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The Poems of Jonathan Swift, D.D., Volume 1 By Jonathan Swift Characters: 1045

Updated: 2017-12-01 00:03


Alas, how fleeting and how vain

Is even the nobler man, our learning and our wit!

I sigh whene'er I think of it:

As at the closing an unhappy scene

Of some great king and conqueror's death,

When the sad melancholy Muse

Stays but to catch his utmost breath.

I grieve, this nobler work, most happily begun,

So quickly and so wonderfully carried on,

May fall at last to interest, folly, and abuse.

There is a noontide in our lives,

Which still the sooner it arrives,

Although we boast our

winter sun looks bright,

And foolishly are glad to see it at its height,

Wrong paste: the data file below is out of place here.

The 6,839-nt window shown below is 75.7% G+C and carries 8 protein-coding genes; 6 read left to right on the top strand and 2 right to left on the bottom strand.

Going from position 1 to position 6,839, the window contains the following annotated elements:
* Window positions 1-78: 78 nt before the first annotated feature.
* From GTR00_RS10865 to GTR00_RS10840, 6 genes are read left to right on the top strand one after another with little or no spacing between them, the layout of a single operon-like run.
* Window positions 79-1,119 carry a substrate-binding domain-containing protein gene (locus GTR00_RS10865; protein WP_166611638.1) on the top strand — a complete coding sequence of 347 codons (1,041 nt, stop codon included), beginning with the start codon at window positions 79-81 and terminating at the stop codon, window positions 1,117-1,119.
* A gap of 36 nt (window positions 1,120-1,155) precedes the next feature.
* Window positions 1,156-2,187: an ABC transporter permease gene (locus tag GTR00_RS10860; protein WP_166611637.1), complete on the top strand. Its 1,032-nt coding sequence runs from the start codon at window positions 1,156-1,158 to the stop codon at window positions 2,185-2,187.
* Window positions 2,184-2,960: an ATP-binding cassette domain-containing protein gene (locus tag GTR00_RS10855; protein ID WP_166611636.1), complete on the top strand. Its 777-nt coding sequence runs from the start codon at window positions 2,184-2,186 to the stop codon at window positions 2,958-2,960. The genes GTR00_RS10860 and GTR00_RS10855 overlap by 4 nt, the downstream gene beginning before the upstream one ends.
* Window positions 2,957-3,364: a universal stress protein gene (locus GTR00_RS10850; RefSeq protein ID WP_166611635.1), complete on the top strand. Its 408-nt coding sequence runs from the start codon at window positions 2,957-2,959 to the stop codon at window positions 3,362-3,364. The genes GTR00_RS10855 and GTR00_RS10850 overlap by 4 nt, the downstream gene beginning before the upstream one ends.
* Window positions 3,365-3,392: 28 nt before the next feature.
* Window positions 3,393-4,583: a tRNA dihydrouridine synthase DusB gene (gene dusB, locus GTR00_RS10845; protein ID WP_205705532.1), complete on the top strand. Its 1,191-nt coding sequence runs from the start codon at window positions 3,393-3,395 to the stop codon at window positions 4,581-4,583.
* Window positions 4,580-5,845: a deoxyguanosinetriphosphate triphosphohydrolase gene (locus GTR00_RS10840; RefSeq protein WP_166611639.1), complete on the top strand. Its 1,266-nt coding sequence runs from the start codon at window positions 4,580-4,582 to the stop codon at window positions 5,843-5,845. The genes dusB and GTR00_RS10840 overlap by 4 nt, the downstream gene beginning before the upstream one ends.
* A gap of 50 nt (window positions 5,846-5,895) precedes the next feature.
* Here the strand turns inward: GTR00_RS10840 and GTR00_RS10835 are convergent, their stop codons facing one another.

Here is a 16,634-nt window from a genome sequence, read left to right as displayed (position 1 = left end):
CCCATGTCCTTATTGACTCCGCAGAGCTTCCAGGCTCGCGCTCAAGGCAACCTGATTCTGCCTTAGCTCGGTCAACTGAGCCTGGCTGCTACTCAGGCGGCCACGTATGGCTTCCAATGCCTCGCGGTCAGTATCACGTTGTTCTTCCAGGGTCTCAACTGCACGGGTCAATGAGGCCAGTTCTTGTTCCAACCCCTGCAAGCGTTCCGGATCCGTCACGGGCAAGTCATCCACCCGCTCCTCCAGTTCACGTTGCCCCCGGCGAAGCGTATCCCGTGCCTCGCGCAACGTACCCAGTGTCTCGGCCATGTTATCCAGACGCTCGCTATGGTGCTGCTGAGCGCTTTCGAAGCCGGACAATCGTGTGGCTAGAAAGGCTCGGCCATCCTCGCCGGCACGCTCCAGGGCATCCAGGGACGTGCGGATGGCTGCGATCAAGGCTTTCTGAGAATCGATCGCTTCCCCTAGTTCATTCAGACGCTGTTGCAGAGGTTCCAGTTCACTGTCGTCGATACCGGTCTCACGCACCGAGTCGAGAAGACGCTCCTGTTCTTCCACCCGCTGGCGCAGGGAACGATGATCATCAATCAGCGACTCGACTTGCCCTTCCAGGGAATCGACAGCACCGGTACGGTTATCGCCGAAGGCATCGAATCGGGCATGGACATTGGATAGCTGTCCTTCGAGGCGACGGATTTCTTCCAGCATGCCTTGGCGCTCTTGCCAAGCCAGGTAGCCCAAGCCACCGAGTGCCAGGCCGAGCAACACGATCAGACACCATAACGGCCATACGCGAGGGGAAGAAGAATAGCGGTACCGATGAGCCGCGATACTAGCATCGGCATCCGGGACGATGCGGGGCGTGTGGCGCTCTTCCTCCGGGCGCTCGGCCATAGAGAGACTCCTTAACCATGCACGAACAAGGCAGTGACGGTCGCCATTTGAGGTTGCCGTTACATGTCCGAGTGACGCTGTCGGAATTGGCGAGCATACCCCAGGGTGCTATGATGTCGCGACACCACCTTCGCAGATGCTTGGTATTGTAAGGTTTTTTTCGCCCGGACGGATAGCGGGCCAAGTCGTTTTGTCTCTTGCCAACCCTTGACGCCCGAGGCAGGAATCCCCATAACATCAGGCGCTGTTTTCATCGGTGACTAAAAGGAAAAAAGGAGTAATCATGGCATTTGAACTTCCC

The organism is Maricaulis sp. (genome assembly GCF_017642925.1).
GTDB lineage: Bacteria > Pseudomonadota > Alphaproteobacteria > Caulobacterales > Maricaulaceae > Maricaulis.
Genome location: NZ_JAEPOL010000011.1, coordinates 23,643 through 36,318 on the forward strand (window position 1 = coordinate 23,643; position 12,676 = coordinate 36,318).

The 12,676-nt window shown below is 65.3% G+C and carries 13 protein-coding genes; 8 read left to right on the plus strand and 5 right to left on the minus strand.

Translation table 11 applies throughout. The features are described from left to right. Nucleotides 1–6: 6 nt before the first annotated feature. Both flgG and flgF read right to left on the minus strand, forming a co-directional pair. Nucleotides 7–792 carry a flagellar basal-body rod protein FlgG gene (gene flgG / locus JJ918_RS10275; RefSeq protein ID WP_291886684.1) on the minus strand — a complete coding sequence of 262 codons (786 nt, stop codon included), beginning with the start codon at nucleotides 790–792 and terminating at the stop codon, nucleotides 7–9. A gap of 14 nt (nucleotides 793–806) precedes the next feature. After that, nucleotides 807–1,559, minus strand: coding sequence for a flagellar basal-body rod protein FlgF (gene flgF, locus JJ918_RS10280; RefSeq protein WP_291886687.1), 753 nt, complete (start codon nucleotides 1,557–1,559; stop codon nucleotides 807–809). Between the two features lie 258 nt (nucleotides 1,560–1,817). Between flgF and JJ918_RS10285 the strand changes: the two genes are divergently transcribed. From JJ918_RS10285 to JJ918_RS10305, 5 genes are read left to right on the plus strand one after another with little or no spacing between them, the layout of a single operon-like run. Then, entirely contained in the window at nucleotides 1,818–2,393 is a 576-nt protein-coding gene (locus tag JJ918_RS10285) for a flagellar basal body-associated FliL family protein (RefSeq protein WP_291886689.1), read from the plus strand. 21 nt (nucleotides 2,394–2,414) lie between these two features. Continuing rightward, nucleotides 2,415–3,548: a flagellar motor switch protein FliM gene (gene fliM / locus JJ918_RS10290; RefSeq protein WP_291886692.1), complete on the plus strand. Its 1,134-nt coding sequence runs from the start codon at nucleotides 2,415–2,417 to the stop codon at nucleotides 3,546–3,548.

Yet so much sooner comes the long and gloomy night.

No conquest ever yet begun,

And by one mighty hero carried to its height,

E'er flourished under a successor or a son;

It lost some mighty pieces through all hands it pass'd,

And vanish'd to an empty title in the last.

For, when the animating mind is fled,

(Which nature never can retain,

Nor e'er call back again,)

The body, though gigantic, lies all cold and dead.

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